Sea gulls - Copyright © 2005 by Christoffer Jon Sinnbeck
Sea gulls
My cousin and fellow blog writer / photographer Jeppe Engell challenged me to answer 5 questions about my book and reading habits - maybe you have seen this on other blogs as well. Anyway, here goes:

1. You're stuck inside Fahrenheit 451. Which book do you want to be?

Funny fact: I'm currently reading Fahrenheit 451 - in the sense that I began reading it last summer, and never finished it. So in a way, one can say that I'm litterally stuck in the middle of Fahrenheit 451 :-)

Seriously, I don't know. I didn't fully get the question, so I just Googled around to see what other people have answered to this, and it turns out that the question is really: which book would I want to MEMORIZE, since this seems to be part of the plot of Fahrenheit 451 (I would have known this, had I finished the book, goddammit - see this for more info).

I guess I would want to memorize some heavy philosophical work that I don't initially understand, like Martin Heidegger's "Being and Time". Then I could spend the rest of my life pondering the meaning of it - never a dull moment :-)

2. Have you ever had a crush on a fictional character?

I'm not sure. We're all a bit fictional, aren't we? I know I am.

3. The last book you bought is?

That would be "The Questions of Life: An Invitation to Philosophy" by Fernando Savater (I got the Danish version called "På ryggen af en tiger"). I have not read it yet, but it looks promising. I read way to little these days, except for PHP reference manuals (a programming language that I use a lot) and the like.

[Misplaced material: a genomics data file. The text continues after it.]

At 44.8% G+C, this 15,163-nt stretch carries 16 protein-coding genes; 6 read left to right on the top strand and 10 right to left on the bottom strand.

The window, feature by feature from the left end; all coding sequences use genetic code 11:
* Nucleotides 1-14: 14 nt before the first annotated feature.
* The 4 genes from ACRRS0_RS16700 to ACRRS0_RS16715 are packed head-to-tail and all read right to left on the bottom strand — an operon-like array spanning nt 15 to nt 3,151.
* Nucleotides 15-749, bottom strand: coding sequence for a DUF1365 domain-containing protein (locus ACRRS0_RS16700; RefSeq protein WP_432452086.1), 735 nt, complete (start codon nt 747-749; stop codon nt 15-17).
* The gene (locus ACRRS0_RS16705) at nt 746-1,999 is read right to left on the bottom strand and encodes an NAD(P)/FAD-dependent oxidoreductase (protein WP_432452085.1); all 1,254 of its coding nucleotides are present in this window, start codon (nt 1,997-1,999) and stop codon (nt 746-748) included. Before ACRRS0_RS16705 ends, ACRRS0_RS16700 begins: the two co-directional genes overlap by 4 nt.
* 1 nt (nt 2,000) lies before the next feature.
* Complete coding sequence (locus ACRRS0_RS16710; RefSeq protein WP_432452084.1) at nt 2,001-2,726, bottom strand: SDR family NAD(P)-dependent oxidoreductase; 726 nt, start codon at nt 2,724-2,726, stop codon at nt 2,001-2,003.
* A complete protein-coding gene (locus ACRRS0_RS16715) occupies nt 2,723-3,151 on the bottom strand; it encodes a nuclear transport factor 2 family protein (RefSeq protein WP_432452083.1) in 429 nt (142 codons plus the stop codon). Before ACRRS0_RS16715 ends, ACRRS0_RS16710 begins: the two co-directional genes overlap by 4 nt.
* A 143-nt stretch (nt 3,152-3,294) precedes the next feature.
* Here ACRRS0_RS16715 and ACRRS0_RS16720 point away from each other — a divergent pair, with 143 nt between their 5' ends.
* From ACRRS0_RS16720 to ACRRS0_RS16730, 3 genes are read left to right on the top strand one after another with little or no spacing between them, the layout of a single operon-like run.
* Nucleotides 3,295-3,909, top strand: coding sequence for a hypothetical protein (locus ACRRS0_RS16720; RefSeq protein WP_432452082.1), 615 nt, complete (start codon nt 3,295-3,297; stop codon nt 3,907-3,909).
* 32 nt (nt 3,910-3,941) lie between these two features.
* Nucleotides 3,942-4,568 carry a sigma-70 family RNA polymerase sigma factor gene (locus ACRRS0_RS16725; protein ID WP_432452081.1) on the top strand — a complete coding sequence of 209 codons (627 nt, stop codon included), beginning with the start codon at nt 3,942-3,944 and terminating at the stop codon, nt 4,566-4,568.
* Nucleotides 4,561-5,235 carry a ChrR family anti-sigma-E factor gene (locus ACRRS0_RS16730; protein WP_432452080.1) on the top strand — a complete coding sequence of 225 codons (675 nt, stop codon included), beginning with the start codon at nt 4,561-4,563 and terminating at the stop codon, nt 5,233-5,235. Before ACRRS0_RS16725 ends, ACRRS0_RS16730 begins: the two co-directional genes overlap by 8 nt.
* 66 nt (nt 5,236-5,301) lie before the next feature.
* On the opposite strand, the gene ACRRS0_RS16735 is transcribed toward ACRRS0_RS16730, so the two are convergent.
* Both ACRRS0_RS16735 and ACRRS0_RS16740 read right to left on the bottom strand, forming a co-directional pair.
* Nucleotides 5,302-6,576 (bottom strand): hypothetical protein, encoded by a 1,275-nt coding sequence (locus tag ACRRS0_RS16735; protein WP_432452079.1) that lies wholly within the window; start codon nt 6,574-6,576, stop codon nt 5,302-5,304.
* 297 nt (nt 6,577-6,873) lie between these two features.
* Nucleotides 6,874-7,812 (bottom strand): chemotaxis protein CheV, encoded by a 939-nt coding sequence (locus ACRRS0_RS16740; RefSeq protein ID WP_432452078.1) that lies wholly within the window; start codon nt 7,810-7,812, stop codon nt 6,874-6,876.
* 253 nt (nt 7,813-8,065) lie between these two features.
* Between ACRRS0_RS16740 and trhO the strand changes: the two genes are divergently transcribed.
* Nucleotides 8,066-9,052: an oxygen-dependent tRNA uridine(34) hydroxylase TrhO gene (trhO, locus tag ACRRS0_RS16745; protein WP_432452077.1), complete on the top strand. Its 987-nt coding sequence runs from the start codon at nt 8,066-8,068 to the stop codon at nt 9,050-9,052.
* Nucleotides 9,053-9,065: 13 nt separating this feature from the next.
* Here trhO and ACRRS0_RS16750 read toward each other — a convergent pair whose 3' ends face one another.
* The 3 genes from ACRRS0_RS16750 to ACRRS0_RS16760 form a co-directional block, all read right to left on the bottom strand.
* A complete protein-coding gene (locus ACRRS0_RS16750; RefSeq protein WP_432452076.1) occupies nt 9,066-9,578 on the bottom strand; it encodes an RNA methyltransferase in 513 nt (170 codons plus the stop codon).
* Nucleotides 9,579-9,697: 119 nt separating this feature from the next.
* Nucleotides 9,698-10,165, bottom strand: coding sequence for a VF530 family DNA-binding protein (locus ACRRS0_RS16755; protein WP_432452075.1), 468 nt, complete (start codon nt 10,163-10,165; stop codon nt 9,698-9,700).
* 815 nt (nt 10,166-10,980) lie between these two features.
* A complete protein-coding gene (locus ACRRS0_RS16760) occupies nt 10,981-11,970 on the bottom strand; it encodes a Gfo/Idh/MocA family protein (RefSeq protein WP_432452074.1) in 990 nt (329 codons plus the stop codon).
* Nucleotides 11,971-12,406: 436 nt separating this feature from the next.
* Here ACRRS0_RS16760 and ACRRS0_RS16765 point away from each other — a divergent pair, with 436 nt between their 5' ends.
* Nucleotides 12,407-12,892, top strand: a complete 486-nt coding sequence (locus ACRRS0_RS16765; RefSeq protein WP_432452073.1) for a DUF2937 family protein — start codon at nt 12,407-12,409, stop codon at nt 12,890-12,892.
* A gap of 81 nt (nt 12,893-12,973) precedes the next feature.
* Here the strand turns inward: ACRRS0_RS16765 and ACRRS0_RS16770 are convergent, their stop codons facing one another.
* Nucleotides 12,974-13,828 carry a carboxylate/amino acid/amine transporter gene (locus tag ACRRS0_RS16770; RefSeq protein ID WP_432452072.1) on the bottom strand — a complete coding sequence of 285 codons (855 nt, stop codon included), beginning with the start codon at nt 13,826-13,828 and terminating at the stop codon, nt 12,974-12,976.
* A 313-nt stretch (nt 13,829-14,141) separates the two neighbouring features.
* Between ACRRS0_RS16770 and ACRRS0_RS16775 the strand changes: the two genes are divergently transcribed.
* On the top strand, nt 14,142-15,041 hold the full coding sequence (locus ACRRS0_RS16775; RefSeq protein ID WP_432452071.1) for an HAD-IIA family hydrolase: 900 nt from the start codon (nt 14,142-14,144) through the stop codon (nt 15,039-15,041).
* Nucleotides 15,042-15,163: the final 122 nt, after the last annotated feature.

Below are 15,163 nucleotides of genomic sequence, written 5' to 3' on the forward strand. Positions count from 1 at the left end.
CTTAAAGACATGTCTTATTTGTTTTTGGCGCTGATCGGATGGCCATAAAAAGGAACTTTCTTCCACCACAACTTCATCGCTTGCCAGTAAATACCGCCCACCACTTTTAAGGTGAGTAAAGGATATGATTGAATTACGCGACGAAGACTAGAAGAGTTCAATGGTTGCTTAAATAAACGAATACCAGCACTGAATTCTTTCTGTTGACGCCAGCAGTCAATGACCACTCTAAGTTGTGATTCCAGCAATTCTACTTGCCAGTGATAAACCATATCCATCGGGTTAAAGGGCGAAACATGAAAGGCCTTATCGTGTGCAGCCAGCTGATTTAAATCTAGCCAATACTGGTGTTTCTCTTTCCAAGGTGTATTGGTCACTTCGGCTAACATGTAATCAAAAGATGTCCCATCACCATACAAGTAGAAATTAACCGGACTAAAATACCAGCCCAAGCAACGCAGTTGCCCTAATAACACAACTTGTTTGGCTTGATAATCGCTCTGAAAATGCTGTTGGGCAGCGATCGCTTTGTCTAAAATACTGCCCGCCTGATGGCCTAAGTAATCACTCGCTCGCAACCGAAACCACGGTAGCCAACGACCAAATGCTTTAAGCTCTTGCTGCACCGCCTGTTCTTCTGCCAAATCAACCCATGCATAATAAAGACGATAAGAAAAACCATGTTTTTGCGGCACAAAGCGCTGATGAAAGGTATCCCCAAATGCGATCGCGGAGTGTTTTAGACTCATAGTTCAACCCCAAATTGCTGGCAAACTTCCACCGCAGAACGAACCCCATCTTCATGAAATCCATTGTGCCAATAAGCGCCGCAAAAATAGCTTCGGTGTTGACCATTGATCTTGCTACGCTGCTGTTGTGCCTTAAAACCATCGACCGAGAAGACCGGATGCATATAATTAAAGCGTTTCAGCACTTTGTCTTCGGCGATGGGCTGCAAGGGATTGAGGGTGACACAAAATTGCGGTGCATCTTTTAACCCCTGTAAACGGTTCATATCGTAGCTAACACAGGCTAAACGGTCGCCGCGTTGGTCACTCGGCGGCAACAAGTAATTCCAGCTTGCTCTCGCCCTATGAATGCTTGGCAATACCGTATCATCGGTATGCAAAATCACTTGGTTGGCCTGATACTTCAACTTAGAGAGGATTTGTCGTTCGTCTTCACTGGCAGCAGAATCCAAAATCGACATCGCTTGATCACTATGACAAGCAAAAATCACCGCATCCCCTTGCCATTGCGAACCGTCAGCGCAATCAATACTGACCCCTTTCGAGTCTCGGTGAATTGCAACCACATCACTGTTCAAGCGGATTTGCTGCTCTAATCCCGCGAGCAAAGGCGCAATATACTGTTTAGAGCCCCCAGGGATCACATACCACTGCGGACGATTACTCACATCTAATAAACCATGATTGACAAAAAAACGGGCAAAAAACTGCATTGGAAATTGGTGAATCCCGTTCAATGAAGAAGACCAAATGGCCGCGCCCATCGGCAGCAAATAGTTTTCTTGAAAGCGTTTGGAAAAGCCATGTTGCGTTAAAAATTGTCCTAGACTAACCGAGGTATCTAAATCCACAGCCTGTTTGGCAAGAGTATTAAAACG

4. What are you currently reading?

Currently, I read "R.E.M. | Fiction - an alternative biography" by David Buckley. My sister gave it to me on my birthday. It's very exciting for an R.E.M.-fan like myself, telling the story of R.E.M. from 1979 to the present. I also read "1984" by George Orwell.

5. Five books you would take to a deserted island


1) "Microserfs" by Douglas Coupland - I enjoyed it very much, and I could read it again.

2) "Being and Time" by Martin Heidegger - hence my answer above. Should contain reading for a few years. I read a few chapters in connection to my master thesis, and that shit is tough, man :-)

3) "The Da Vinci Code" by Dan Brown - because my girlfriend keeps saying that I should read it.

4) Something by Neil Stephenson - because quite a few of my friends talk very warmly about his stuff, and as far as I can tell, all his books are 1000 pages or more, so there should be plenty to digest.

5) "The Lord of the Rings", "Hitchhikers Guide to the Galaxy" or some other must-read book that I never got around to (yeah, I haven't read Tolkien - so sue me :-)